Editor's Note: Check back tomorrow for some helpful tips in ways to live out these principles with your family.
“What are you, Amish or something?” a large man with a booming voice asked from the back of the room. I was not surprised by the question, but the tone rattled me a bit.
Open your eyes! I wanted to reply. Am I wearing a bonnet? We arrived in a Prius, not on a pony.
The question came at the close of a long day, at the end of a long speaking tour. I was tired, but that’s no excuse for my less-than-gracious thoughts. It was not the first time my family had been compared to the Amish, nor would it be the last. So why did this question stay with me, long after the workshop ended?
Over the previous few years my husband, Matthew, and I had gone around the country giving nearly a thousand talks, sermons, seminars, and retreats about the scriptural call to care for God’s creation. We wrote books on the subject. We made films. From Washington State to Washington, D.C., we had fielded questions on everything from light bulbs to the light of Jesus, from water bottles to living waters, from soil erosion to the four kinds of soils. The Q&A session was usually our favorite part of the seminar.
As a teacher, I often say that there are no bad questions. This one, as it turns out, was especially good because it forced me to examine my life in new ways. Now, a few years later, I feel nothing but gratitude for this man’s question, for it started me on my Almost Amish journey.
Principles to Live By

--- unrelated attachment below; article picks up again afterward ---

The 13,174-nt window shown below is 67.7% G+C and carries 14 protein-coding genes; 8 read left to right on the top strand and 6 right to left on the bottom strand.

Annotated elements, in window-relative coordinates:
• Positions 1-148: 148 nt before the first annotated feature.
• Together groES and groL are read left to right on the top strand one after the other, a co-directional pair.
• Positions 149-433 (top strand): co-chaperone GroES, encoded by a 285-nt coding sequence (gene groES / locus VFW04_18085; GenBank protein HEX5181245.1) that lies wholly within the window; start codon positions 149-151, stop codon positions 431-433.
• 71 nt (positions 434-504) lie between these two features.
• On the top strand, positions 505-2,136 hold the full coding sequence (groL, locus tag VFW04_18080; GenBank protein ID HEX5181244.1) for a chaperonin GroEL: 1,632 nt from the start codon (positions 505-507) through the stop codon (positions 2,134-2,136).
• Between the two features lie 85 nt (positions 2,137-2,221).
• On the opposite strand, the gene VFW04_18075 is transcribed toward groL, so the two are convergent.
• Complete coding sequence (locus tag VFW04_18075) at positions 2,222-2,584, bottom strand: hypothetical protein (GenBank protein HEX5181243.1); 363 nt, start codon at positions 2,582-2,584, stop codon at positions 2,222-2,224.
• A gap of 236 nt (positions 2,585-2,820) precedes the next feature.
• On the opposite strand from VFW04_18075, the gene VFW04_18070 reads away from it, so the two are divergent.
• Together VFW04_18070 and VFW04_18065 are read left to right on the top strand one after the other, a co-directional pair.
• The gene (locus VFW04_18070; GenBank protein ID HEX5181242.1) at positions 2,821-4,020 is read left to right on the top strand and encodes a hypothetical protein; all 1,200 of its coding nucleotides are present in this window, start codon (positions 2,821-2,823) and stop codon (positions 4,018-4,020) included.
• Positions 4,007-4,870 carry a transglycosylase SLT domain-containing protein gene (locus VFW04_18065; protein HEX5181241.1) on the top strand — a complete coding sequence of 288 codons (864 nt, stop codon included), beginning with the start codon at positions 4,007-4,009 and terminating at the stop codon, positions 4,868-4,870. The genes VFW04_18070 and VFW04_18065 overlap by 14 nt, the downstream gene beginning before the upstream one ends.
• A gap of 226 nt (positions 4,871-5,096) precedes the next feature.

The Amish are by no means a perfect people, and there are dark sides to their history. Their example, however, does have much to teach us. How can we incorporate the best of Amish principles into our modern lives? To answer this, I did some reading. And some visiting. And some listening. I in no way pretend to be an expert on the Amish, but the more I read and visited and listened, the more I found to admire. The Amish are islands of sanity in a whirlpool of change.
Along the way, I discovered some Amish principles that we can all try to emulate. These principles (similar to the list that Wendell Berry laid out more than two decades ago in Home Economics) provide guidelines for a simpler, slower, more sustainable life. They offer me hope.
1. Homes are simple, uncluttered, and clean; the outside reflects the inside.
Most modern American homes are burdened by the accumulation of mass-produced junk, bought on impulse, and paid for with credit, which either falls apart or no one uses. Cluttered homes lead to cluttered lives, and cluttered lives can harm families.
Our homes reflect our values. They reflect who we are inside and what we hold most precious. If our houses are cluttered, our hearts are too. Possessions should work for us; we should not work for them. Too easily, our homes and the stuff that fills them can become false idols, tempting us to break the first of the Ten Commandments. The Amish offer a less cluttered, more sustainable alternative.
2. Technology serves as a tool and does not rule as a master.
Recently, I sat down and made a list of the things I love about our 21st-century technology:
And then I made a list of what I hate about modern technology:
I know I’m not the only one feeling this love-hate relationship with technology: We love the convenience technology affords. We hate how technology is taking over our lives.
The Amish are different — famously so. They understand that technology is neither fully good nor fully bad, but a tool to be used; we should not become either slaves or gluttons on account of it. In the upside-down world of Christ, setting boundaries with technology can be one of the most liberating things we can do.
3. Saving more and spending less brings financial peace.